Commiphora sp. is native to the Arabian Peninsula to Northern Africa, most of the Middle East and India. Members of this genus are a group of very aromatic trees and shrubs used for medicine and incense since biblical times. I have not been able to identify the species we have, but I have my suspicions that it may be C. humbertii. We have grown these trees for 10 years and they are one of the most difficult plants that I have grown. The plant at 10 years is only 5 feet tall (1.5 m), with small trifoliate leaves to 1 inch (2.5 cm) long on greenish gray branches. The bark of this species is grey-green with a white peeling outer bark. The caudex is approximately 6 inches across.
Blooming: In the greenhouse, the trees bloom in late spring to early summer. The small greenish white blooms are followed by hard brown seeds. They are not showy when in bloom.
Culture: Commiphora sp. need full sun and a very well-drained soil mix. In the greenhouse, we use a soil mix consisting of 1 part peat moss to 2 parts coarse sand, with small gravel added to ensure good drainage. The plants grow in some of the harshest conditions in the world where water is very scarce. They need to be watered sparingly, and I do not recommend fertilizing them. We may water the plants once a month during the growing season. Too much water will certainly cause root rot and general decline in the plants. During the winter months, the plants are not watered at all and winter temperatures are not allowed to drop below 65° F (18° C).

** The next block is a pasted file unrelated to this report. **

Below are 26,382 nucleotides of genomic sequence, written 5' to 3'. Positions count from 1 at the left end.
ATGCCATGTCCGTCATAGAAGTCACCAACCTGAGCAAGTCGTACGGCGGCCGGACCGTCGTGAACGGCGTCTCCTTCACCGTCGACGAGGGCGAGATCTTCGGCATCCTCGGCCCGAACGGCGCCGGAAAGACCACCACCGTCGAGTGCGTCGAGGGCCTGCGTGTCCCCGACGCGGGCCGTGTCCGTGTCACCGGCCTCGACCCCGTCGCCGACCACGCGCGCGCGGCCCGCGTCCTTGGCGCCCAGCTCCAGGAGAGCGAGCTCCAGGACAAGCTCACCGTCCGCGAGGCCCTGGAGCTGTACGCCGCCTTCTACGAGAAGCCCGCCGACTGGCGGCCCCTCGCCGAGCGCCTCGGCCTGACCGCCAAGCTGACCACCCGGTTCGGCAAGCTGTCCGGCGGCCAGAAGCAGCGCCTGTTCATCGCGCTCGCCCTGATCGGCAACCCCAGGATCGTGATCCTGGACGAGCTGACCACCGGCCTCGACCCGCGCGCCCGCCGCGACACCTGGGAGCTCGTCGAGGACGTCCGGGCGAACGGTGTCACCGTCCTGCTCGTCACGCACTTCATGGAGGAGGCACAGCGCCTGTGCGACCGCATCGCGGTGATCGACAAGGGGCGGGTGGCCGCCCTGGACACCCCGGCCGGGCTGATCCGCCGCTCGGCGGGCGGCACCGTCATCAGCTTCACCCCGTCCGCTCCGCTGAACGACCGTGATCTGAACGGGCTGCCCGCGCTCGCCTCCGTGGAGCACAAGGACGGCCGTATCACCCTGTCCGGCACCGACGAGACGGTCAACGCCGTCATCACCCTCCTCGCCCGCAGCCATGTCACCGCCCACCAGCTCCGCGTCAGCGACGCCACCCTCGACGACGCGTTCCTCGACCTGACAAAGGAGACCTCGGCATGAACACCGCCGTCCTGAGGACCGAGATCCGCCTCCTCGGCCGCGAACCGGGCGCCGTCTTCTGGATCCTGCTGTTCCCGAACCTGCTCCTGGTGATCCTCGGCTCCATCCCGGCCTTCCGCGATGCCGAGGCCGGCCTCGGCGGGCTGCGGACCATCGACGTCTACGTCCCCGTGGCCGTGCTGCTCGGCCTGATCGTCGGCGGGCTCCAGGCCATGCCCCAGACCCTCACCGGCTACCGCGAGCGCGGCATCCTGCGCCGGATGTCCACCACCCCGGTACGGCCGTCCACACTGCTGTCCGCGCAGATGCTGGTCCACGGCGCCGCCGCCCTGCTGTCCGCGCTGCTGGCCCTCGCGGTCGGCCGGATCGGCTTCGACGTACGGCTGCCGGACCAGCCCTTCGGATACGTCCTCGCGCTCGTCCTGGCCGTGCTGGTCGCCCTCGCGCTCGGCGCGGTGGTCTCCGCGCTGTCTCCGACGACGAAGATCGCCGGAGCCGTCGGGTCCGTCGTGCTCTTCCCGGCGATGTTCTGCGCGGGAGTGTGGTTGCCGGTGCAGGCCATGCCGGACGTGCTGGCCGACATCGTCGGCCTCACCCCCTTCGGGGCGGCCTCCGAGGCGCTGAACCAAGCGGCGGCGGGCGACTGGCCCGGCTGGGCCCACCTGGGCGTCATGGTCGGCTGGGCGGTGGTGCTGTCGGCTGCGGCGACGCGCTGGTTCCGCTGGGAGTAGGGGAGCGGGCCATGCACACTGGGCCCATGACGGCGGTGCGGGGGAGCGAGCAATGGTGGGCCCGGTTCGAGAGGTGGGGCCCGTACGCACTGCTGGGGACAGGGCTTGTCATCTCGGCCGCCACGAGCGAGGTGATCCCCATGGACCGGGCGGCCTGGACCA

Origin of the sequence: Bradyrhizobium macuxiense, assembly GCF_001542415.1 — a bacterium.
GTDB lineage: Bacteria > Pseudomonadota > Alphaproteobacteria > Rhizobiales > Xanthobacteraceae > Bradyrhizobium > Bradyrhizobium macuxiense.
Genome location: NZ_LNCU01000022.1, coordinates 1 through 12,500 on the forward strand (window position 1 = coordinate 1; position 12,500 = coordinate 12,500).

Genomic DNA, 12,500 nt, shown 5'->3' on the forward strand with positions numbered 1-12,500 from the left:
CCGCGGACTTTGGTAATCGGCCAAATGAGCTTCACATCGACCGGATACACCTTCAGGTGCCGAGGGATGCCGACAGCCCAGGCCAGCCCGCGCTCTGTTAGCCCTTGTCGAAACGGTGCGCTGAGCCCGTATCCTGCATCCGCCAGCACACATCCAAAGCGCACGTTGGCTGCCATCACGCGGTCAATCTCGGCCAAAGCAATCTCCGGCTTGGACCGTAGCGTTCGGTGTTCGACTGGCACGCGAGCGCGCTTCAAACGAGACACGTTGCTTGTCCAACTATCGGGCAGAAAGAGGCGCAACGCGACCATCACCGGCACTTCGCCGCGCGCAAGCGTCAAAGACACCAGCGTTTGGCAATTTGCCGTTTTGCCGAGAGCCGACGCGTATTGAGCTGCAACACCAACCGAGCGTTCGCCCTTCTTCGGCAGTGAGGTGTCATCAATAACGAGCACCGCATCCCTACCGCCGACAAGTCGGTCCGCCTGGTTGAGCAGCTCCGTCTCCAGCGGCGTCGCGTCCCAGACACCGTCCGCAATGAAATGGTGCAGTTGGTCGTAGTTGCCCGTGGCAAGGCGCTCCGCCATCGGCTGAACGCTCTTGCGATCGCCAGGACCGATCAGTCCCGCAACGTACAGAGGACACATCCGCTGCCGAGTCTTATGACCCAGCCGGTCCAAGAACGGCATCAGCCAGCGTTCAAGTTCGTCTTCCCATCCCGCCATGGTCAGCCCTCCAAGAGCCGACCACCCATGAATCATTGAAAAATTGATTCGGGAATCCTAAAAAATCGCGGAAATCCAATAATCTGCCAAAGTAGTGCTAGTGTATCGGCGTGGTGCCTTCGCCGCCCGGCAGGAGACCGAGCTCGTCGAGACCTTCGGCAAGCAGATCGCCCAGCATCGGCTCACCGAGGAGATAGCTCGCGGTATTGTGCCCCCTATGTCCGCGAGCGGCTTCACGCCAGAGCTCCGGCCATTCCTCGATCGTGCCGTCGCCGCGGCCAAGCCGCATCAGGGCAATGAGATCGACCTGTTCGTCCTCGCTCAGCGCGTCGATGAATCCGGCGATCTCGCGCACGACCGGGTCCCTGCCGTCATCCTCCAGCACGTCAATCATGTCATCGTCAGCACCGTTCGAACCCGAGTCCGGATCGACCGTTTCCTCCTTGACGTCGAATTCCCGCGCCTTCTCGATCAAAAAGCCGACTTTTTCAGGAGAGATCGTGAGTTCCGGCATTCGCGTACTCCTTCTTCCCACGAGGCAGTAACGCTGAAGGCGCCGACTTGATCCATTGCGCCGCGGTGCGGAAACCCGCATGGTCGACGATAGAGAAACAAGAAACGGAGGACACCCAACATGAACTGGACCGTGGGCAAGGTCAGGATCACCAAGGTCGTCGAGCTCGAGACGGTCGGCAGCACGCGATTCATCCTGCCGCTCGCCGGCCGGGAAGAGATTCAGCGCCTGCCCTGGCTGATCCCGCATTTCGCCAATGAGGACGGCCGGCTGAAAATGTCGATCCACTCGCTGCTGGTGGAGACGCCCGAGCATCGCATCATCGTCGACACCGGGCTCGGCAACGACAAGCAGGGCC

Propagation: Commiphora sp. is propagated from seed. The seed we received germinated in 45-60 days at 75-80° F (23-26° C). Of the five seeds that I received all were polyembryonic.
Commiphora sp. was featured as Plant of the Week March 31-April 6, 2006.
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Cal's Plant of the Week was provided as a service by the University of Oklahoma Department of Microbiology & Plant Biology and specifically the late Cal Lemke, who used to be OU's botany greenhouse grower and an avid gardener at home as well. If the above links don't work, then try the overview site. You may also like to look at the thumbnail index. ©1998-2017 All rights reserved.